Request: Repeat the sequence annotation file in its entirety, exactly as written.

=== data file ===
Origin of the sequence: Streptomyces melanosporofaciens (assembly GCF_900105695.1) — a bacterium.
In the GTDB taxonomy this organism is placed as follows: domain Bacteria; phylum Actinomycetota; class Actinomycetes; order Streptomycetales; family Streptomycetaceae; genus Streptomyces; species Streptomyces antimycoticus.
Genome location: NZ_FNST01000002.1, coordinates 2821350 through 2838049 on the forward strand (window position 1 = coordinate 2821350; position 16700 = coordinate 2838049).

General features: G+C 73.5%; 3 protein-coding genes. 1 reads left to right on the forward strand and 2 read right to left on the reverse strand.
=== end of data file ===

Origin of the sequence: Streptomyces melanosporofaciens (assembly GCF_900105695.1) — a bacterium.
In the GTDB taxonomy this organism is placed as follows: domain Bacteria; phylum Actinomycetota; class Actinomycetes; order Streptomycetales; family Streptomycetaceae; genus Streptomyces; species Streptomyces antimycoticus.
Genome location: NZ_FNST01000002.1, coordinates 2821350 through 2838049 on the forward strand (window position 1 = coordinate 2821350; position 16700 = coordinate 2838049).

General features: G+C 73.5%; 3 protein-coding genes. 1 reads left to right on the forward strand and 2 read right to left on the reverse strand.